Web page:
With the end of the year nearly upon us it’s time for our annual ranking of what we believe were the biggest IP market stories of the last 12 months. These do not necessarily equate to the ones that got most reads on the IAM site (we’ll reveal those numbers on Wednesday). Instead, it’s what we regard as the ones that were most significant – either immediately or potentially.
As usual, there is a distinct US bias in the stories we identify. Though things are not what they were State-side, the American market remains by far the most important globally. Whether that continues, though, remains to be seen. In 2019, there were very clear signs of change in the air.
To add a little more interest, the stories are ranked according to their impact. Hopefully, they will generate plenty of disagreement – all feedback is welcome.
You can see last year’s review here. Now, for 2019 …
1. Intel auction ends in Apple deal
For a few weeks over the summer it appeared that we were going to see the biggest patent auction since the Nortel sale in 2011. Intel’s decision to put around 8,000 patents related to it smartphone modem business up for sale offered interested parties a rare opportunity to get their hands on a high-quality stockpile of wireless assets, including a valuable portfolio of 5G grants.
But the excitement proved short lived: Apple stepped in to do a deal for all of Intel’s smartphone chip business. This was no huge surprise; the iPhone giant had been tagged as the likely buyer. With the deal having closed recently it’s still not clear just what impact the portfolio is likely to have on Apple’s IP strategy, although a statement on its SEP FRAND position suggests that the company will be doubling down on a familiar line.
To round the year off, just a couple of weeks ago, IAM broke the news that 400+ connected devices assets not taken by Apple as part of its purchase were to be auctioned off by Intel in 2020.
2. Qualcomm settles with Apple, gets hit by the FTC
Since the Federal Trade Commission and Apple filed lawsuits against Qualcomm within days of each other in early 2017 a considerable cloud has hung over the chipmaker’s licensing business. In April, the fight with Apple took an unexpected, but decisive, turn when the companies announced that they had reached a settlement. This was after it became clear that the iPhone maker would struggle to get a 5G handset onto the market without Qualcomm’s chips.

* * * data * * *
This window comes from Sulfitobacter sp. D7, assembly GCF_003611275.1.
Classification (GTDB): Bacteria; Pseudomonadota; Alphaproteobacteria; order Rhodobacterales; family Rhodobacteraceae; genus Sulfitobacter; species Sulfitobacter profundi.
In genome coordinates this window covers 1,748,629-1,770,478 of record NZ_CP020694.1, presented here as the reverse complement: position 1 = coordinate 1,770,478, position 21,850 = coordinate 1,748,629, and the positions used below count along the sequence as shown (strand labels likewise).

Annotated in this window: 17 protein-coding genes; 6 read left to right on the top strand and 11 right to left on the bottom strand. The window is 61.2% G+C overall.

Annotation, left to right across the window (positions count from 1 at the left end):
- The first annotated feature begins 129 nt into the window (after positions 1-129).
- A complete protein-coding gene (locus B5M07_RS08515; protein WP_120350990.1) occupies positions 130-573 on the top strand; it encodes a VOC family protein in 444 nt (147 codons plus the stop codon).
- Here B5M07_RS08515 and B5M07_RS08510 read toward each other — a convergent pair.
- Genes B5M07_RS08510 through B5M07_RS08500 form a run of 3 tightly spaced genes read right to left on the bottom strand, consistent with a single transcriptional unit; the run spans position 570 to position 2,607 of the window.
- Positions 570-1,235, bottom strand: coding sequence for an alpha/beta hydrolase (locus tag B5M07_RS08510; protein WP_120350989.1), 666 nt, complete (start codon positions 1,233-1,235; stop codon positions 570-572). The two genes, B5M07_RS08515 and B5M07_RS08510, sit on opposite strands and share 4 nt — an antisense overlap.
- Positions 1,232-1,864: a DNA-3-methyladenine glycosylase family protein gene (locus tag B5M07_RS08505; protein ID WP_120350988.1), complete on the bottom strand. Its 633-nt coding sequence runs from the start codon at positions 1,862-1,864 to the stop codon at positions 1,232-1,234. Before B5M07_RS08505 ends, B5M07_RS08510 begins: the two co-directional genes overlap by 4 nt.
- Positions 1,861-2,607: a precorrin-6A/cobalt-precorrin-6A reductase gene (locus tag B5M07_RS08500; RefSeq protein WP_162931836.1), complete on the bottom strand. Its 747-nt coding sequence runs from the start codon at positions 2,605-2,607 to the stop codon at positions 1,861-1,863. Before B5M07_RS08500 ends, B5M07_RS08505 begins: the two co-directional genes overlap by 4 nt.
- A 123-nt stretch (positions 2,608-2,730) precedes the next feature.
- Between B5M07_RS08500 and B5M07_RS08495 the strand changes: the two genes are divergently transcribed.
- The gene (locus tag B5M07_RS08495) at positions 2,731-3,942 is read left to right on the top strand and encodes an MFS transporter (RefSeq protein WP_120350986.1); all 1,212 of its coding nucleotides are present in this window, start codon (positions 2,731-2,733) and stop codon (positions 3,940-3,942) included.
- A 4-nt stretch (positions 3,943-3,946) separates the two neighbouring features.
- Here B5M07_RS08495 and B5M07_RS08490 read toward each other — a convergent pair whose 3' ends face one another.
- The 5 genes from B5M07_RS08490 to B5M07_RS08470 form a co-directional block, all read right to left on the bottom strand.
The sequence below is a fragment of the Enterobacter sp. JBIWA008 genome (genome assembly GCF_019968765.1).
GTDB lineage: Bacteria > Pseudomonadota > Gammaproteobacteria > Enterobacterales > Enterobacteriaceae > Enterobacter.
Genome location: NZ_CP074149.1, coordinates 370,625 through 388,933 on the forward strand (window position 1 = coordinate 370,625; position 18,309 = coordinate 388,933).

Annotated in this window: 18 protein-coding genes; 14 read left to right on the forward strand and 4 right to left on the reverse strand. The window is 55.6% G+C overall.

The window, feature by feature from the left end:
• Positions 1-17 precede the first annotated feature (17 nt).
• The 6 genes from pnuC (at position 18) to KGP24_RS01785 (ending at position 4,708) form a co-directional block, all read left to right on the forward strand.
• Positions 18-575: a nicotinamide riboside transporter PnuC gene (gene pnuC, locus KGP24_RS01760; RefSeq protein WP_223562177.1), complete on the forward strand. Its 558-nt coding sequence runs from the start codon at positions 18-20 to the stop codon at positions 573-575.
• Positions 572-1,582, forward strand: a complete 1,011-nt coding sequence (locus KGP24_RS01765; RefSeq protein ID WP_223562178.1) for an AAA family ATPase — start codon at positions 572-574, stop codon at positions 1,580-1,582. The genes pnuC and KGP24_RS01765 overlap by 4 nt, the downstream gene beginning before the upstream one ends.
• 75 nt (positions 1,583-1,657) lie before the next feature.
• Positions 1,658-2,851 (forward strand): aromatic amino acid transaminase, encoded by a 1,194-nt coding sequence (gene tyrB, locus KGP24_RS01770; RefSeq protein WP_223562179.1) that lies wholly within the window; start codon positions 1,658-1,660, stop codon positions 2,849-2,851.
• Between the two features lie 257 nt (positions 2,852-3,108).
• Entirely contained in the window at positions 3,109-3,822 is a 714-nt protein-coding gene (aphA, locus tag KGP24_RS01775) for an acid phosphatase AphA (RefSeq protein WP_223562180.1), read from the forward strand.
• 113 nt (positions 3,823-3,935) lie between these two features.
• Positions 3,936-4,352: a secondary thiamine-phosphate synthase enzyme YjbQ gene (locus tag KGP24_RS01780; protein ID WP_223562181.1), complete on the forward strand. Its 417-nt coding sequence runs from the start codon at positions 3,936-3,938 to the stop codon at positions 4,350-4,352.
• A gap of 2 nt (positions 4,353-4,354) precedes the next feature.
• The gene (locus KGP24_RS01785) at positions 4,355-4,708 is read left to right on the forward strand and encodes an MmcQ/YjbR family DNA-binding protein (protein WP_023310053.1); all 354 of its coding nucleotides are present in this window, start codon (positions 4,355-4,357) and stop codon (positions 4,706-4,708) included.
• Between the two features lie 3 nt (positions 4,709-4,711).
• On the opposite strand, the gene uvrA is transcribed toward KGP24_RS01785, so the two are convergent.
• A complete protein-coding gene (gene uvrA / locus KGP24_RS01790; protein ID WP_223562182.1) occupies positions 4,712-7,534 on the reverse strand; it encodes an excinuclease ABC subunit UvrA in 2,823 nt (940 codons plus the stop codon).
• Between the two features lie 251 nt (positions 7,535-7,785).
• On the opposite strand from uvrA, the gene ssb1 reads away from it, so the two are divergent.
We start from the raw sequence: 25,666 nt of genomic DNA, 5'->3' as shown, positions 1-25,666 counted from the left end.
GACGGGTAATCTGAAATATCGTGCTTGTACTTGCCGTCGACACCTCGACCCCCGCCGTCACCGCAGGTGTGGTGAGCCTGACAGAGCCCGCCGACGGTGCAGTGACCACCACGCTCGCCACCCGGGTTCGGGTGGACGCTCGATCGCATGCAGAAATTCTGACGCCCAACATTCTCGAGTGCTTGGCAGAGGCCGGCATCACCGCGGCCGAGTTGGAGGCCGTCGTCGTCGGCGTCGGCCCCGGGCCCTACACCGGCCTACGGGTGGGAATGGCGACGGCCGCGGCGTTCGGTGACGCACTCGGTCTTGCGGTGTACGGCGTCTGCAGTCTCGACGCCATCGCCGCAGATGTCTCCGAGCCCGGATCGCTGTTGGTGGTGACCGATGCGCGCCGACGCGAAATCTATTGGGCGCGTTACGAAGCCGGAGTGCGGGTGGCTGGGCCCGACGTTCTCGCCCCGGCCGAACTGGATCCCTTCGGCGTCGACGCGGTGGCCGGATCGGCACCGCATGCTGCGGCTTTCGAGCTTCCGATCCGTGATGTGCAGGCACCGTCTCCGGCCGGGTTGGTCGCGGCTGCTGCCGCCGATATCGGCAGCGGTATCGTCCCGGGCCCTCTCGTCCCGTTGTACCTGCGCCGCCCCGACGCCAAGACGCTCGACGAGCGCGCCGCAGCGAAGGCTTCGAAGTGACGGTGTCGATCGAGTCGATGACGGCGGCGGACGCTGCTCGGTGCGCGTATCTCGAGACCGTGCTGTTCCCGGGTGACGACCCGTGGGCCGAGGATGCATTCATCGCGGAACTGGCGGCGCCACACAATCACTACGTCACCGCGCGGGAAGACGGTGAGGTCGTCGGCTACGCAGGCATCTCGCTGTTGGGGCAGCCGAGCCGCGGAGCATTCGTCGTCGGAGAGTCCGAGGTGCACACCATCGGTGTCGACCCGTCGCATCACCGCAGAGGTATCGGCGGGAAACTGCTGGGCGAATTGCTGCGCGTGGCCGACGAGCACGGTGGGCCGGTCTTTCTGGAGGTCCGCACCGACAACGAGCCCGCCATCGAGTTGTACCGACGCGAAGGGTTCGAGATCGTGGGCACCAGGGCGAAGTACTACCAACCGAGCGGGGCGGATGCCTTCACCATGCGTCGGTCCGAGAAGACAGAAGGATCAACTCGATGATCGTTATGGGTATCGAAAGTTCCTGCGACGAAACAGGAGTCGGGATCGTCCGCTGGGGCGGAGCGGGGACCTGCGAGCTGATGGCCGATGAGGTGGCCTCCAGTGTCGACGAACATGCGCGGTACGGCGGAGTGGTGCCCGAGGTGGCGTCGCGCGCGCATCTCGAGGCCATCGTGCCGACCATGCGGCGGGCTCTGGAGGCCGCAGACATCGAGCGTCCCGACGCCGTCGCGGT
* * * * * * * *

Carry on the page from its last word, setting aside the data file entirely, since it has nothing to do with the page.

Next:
That prompted much celebrating in the Qualcomm camp and a big jump in the company’s share price. The celebrations proved short-lived, though. In May Judge Lucy Koh, in the Northern District of California, announced her decision in the case brought by the FTC and handed the DC-based agency a resounding victory. The ruling was sharply critical of Qualcomm’s licensing practices, including its controversial “no licence no chips policy”.
With an appeal set to be heard by the Ninth Circuit early next year, Qualcomm has a chance to have the verdict overturned. Should it be upheld, though, the result could be devastating for its licensing business as currently constructed.
3. US scrutiny of Huawei intensifies
In a year when the US/China trade war intensified, Huawei continued to be at centre of the dispute. In May, the Chinese tech leader was placed on the US Department of Commerce’s “Entity List” on the basis that it was “engaged in activities that are contrary to US national security or foreign policy interest”.
That listing delivered a temporary reprieve but doubled down on Huawei’s status as the Chinese company that remained most firmly in the Trump Administration’s sights. While it came to terms with the impact of that decision, however, the Chinese business let it be known that it was actively looking to license its giant patent portfolio with the news that it had sent a $1 billion licensing demand to Verizon.
That highlighted how Huawei could seek a return on its global portfolio regardless of any US ban and prompted one US legislator, Senator Marco Rubio, to suggest that the company be blocked from asserting its IP rights. That was widely dismissed as unworkable but demonstrated the considerable shadow that Huawei continued to cast on Washington DC through much of 2019.
4. FRAND scrutiny increases worldwide
An issue that has been bubbling up for several years became a lot more prominent during 2019 as courts and regulators looked ever-more closely at SEP FRAND licensing issues. In the UK, the country’s Supreme Court heard arguments in the Unwired Planet and Conversant cases which could see the availability of the so-called FRAND injunction and the ability of British judges to set worldwide FRAND rates finally confirmed. In other European countries, courts were also handing down decisions on the back of the Court of Justice of the European Union’s 2015 Huawei v ZTE ruling. By and large these tended to favour SEP owners rather than licensees.
Over in the US, meanwhile, the CAFC handed down its greatly-anticipated judgment in the TCL v Ericsson appeal. Though the Swedish company won, the major questions the original decision raised were left unanswered. Much to the frustration of many. However, a joint policy statement issued by the USPTO, the DoJ’s anti-trust department and the National Institute of Standards and Technology would certainly have been music to SEP owners’ ears given its strong argument that injunctions should be available to them in cases where negotiations with potential licensees breakdown and subsequent litigation is successful.
But while SEP owners may have had cause for quiet celebration on the European and US fronts, things have begun to look a lot less rosy in China. Courts there are beginning to take up requests to set FRAND rates that on the face of it look very favourable to implementers rather than originators.